Report on Cleveland (United States) — May 2011
Bulletin of the Global Volcanism Network, vol. 36, no. 5 (May 2011)
Managing Editor: Richard Wunderman. Edited by Jen Fela.
Cleveland (United States) Thermal anomalies and possible plumes through mid-September 2010
Please cite this report as:
Global Volcanism Program, 2011. Report on Cleveland (United States) (Fela, J., and Wunderman, R., eds.). Bulletin of the Global Volcanism Network, 36:5. Smithsonian Institution. https://doi.org/10.5479/si.GVP.BGVN201105-311240
52.825°N, 169.944°W; summit elev. 1730 m
All times are local (unless otherwise noted)
Occasional small ash eruptions occurred at Cleveland during 2009 through early June 2010 (BGVN 35:06). Mild restless behavior continued at least into mid-September 2010 but it was uncertain whether ash had been emitted.
Table 3 compiles key observations and alerts for Cleveland volcano during mid-June through 31 March 2011. The Alaska Volcano Observatory (AVO) reported that thermal anomalies were sometimes visible and sometimes absent on satellite imagery. One or two ash plumes may have also been emitted. Accordingly, these observations caused authorities to raise and lower the Volcano Alert Level and Aviation Color Code (table 3). Volcano seismicity was absent because Cleveland lacks a real-time seismic network. The thermal anomalies and possible plumes could both could stem from steam emissions (see AVO statement at bottom of this report).
|Date||Observation based on satellite imagery||Volcano Alert Level||Aviation Color Code|
|10 Jun 2010||--||Advisory||Yellow|
|11 Jun 2010||--||Unassigned||Unassigned|
|16 Aug-1 Sep 2010||Thermal anomalies visible on most days||--||--|
|26 Aug 2010||--||Advisory||Yellow|
|07-08 Sep 2010||Clear-weather views showed no thermal anomalies or recent deposits on the flanks||--||--|
|08 Sep 2010||--||Unassigned||Unassigned|
|11 Sep 2010||Thermal anomaly visible||--||--|
|12 Sep 2010||Possible ash plume rose to ~7.6-km altitude and drifted E||--||--|
|12 Sep 2010||--||Advisory||Yellow|
|13-15 Sep 2010||Thermal anomalies visible||--||--|
|16-24 Sep 2010||Cloud cover prevented views||--||--|
|25-26 Sep 2010||Weak thermal anomaly visible||--||--|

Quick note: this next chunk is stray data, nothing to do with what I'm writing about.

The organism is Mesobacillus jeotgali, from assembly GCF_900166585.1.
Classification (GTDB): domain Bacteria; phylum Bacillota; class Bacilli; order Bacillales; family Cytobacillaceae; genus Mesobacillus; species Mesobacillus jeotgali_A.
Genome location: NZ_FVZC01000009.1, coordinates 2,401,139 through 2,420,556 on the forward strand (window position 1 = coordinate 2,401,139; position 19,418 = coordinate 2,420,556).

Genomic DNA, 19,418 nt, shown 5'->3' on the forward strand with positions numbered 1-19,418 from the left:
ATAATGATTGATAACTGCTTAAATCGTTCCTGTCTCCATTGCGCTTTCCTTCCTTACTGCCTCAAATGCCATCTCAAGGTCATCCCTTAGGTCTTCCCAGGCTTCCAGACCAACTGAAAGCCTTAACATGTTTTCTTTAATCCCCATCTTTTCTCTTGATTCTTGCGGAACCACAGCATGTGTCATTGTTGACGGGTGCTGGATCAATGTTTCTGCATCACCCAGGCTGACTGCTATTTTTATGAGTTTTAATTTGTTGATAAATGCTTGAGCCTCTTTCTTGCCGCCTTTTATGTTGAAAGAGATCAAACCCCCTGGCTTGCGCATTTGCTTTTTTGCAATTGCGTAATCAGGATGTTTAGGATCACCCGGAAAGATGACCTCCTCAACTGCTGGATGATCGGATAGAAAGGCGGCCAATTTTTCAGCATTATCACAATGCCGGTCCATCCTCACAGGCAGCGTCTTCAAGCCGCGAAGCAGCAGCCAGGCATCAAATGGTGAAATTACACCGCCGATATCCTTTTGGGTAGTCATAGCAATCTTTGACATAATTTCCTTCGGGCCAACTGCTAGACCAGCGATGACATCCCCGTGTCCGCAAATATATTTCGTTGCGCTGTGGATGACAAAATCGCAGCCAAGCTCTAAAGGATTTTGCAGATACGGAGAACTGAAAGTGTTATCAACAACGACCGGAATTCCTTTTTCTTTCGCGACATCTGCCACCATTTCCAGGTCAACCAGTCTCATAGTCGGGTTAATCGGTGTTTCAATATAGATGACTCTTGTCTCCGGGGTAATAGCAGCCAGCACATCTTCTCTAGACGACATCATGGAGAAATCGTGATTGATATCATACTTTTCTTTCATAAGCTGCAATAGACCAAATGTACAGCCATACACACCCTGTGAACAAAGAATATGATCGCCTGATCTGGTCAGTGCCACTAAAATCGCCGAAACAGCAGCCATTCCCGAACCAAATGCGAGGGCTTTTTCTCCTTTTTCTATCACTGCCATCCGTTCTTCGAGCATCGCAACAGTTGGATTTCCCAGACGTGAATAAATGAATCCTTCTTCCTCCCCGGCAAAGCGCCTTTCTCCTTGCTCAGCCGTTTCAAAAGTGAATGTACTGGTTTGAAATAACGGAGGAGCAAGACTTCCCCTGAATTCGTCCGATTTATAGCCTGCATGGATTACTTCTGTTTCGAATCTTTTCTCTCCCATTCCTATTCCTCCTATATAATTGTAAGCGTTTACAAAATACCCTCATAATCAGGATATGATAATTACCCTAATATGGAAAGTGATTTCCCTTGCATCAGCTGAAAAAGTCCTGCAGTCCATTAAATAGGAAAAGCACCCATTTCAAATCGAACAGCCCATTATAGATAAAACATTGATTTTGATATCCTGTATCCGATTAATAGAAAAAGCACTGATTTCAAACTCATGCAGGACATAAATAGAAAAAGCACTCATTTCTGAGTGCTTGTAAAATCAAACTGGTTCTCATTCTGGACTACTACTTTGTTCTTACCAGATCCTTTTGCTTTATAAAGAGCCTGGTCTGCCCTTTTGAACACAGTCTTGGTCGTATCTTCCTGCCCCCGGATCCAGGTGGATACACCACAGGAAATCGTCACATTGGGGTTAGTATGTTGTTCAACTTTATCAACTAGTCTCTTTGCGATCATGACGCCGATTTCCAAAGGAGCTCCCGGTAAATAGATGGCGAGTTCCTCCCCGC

|27-28 Sep 2010||Cloud cover prevented views||--||--|
|31 Mar 2011||--||Unassigned||Unassigned|
On 12 September 2010, a possible ash plume was visible in satellite imagery; it rose to an estimated altitude of 7.6 km and drifted E. A 14 September image showed a dense white plume issuing from Cleveland (figure 9).
On 31 March 2011, AVO lowered the Volcano Alert Level and the Aviation Color Code to Unassigned, noting that no eruptive activity had been confirmed during the previous few months. No significant thermal anomalies or ash deposits on snow were observed in satellite imagery.
In its 31 March 2011 report, AVO stated that "Cleveland experiences frequent episodes of low-level unrest; the summit crater at Cleveland often emits visible plumes of water vapor and possibly small quantities of volcanic gas. Heat associated with this process can produce occasional weak thermal anomalies detected by satellite; however, these do not always indicate eruptive activity has occurred or is imminent."
AVO also stated, in an earlier report, that low-level ash emissions at Cleveland occur frequently and also do not necessarily mean that a larger eruption is imminent.
Geological Summary. The beautifully symmetrical Mount Cleveland stratovolcano is situated at the western end of the uninhabited Chuginadak Island. It lies SE across Carlisle Pass strait from Carlisle volcano and NE across Chuginadak Pass strait from Herbert volcano. Joined to the rest of Chuginadak Island by a low isthmus, Cleveland is the highest of the Islands of the Four Mountains group and is one of the most active of the Aleutian Islands. The native name, Chuginadak, refers to the Aleut goddess of fire, who was thought to reside on the volcano. Numerous large lava flows descend the steep-sided flanks. It is possible that some 18th-to-19th century eruptions attributed to Carlisle should be ascribed to Cleveland (Miller et al., 1998). In 1944 it produced the only known fatality from an Aleutian eruption. Recent eruptions have been characterized by short-lived explosive ash emissions, at times accompanied by lava fountaining and lava flows down the flanks.
Information Contacts: Alaska Volcano Observatory (AVO), a cooperative program of the U.S. Geological Survey, 4200 University Drive, Anchorage, AK 99508-4667, USA; Geophysical Institute, University of Alaska, PO Box 757320, Fairbanks, AK 99775-7320, USA; and Alaska Division of Geological & Geophysical Surveys, 794 University Ave., Suite 200, Fairbanks, AK 99709, USA (URL: http://www.avo.alaska.edu/).